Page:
Protect Our Police PAC, a group organized last year by retired Philadelphia police officers opposed to District Attorney Larry Krasner winning a second term, is shopping around for a challenger.
Enter Susquehanna Polling & Research, a Harrisburg firm hired by the political action committee to test Krasner’s standing with 400 likely voters in the May 18 Democratic primary.
The firm used a curious technique — testing Krasner’s chances against two very real people without naming them.
One is Carlos Vega, a former top prosecutor Krasner fired when he took office in 2018. The other is Kelley Hodge, an attorney selected in 2017 as interim district attorney after Seth Williams resigned on his way to federal prison.
How did they match up against Krasner?
Vega, described only as “a person of color” and “an accomplished 35-year career homicide prosecutor,” was backed by 26% in the poll, while Krasner took 22% and 50% were undecided.
Hodge, described only as “the first African-American female district attorney in Philadelphia,” took 42%, while Krasner won just 13% and 44% were undecided.
The survey, conducted last month, had a margin of error of plus or minus 4.9 percentage points.
Vega and Hodge told Clout they didn’t know about the poll.
Protect Our Police PAC president Nick Gerace said the group hasn’t made any decisions about backing a candidate and is testing Krasner’s weaknesses.
But Clout spied a clue in how the polling firm titled its work in a memo: “Carlos Vega for Philadelphia DA.”
“I guess they’re doing their due diligence so that, if they back anyone, they back a winner,” Vega said.
COVID-19 (28%) and crime (26%) were statistically tied in the survey as the most serious concerns for city voters. Half said they feel about as safe as they did five years ago, while 35% said they feel less safe. Eight of 10 said homicides and other violent crimes have increased in the last five years. The city had one of its deadliest years ever in 2020.
With all that, 45% said Krasner deserves reelection, while 32% said it is time for someone new and 21% were undecided.
Speaking of the race for district attorney …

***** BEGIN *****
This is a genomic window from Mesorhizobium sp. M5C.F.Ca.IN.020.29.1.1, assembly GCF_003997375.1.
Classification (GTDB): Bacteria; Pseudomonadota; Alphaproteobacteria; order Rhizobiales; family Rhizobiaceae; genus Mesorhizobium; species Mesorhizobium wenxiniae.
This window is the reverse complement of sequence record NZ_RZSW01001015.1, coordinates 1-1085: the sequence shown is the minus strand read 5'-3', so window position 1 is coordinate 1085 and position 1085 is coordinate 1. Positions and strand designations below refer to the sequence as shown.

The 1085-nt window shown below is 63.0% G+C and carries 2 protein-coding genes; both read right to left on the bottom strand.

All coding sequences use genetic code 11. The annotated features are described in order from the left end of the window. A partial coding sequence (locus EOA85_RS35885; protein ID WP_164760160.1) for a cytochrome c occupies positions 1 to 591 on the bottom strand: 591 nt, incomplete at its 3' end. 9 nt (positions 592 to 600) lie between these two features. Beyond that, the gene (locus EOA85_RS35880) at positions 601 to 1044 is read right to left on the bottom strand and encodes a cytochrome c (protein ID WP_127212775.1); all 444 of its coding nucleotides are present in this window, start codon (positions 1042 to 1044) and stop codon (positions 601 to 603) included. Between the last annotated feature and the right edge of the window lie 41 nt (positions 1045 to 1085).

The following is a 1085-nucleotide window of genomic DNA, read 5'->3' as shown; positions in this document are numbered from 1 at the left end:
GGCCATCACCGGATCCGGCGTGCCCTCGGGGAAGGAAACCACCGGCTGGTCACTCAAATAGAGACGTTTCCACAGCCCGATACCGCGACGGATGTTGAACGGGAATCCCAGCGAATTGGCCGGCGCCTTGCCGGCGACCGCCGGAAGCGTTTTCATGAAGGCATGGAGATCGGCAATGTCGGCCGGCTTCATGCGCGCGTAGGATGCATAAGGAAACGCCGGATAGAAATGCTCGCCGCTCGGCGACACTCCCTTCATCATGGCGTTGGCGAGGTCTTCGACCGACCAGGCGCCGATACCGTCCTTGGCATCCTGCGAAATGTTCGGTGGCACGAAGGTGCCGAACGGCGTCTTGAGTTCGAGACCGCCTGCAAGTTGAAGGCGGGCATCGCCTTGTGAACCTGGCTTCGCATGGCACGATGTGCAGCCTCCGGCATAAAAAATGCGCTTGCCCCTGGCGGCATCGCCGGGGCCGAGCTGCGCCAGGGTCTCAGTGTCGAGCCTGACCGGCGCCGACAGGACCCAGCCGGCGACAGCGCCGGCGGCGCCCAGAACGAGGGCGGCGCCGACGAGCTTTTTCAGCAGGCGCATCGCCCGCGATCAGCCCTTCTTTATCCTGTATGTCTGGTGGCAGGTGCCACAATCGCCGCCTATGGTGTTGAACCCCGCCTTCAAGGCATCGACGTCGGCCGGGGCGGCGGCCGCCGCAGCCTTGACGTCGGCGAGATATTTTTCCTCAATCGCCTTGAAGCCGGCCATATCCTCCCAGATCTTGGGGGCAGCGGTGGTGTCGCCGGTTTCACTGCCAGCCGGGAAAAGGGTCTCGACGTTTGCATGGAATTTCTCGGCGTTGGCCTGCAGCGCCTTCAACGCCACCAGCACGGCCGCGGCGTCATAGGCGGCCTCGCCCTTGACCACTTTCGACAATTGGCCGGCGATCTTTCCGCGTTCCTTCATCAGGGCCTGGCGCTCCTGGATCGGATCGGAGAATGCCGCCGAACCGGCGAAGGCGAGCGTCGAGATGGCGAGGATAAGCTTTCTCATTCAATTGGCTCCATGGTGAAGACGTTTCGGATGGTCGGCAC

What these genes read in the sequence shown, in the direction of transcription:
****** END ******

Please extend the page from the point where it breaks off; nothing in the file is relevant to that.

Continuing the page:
A. Charles Peruto Jr. is technically still in the exploratory phase of his anticipated run as a Republican for district attorney. But the longtime defense attorney everyone knows as “Chuck” is fully committed to the social media flame wars when it comes to fans of former President Donald Trump.
Peruto, a lifelong Democrat who switched parties last year, posted this on Facebook on Jan. 6 as a mob of Trump supporters mounted a failed insurrection that left the U.S. Capitol scarred and five people dead:
“I can’t remain silent. While I’m a Republican and condemn the lawlessness of the recent past, I have to say that Donald Trump is a child. Wake up America, he doesn’t care about us, he cares about Trump.”
Facebook being Facebook, caterwauling ensued with more than 300 responses. Some backed Peruto. Others excoriated him. Commenters turned on commenters. The cyber-cesspool gurgled with phony conspiracy theories for more than a week as do-gooders haplessly tried to debunk them.
Peruto was Peruto about it — swiping away insults with swagger and posting that those who warned he would lose Republican votes in the dust-up should consider: “My name is Chuck and I don’t give a f—.”
He told Clout a formal announcement of his campaign is coming soon and he’s been in touch with the Pennsylvania Republican Party and Philly’s Republican City Committee.
A caustic critic of Krasner and his record, Peruto said the only way he doesn’t run is if Vega wins the Democratic primary.
Peruto said he voted for President Joe Biden last year. He knows that may cost him Republican support. But his focus now is on violent crime.
“I don’t want that to be a distraction, because this is about guns and bullets,” Peruto said. “I only did that because I could not stomach Trump.”
Joe Biden flips Bob Brady a coin
The new president came to Philly on Monday to commemorate Martin Luther King Jr. Day, spending some time volunteering at Philabundance, a hunger relief organization.
Greeting Biden as he arrived in the city: former U.S. Rep. Bob Brady, chairman of the Democratic City Committee. Biden came bearing a gift — a “challenge coin” marking the start of his administration. Brady said Biden told him it was the very first one he handed out.
Where to keep such treasure? Loyal Clout readers already know.
Also on the shelf: a water glass Brady nabbed after President Barack Obama was first sworn into office in 2009. Brady is still bragging about how government curators didn’t know for seven years what became of the president’s glass, until his cover was blown in the papal pilferage.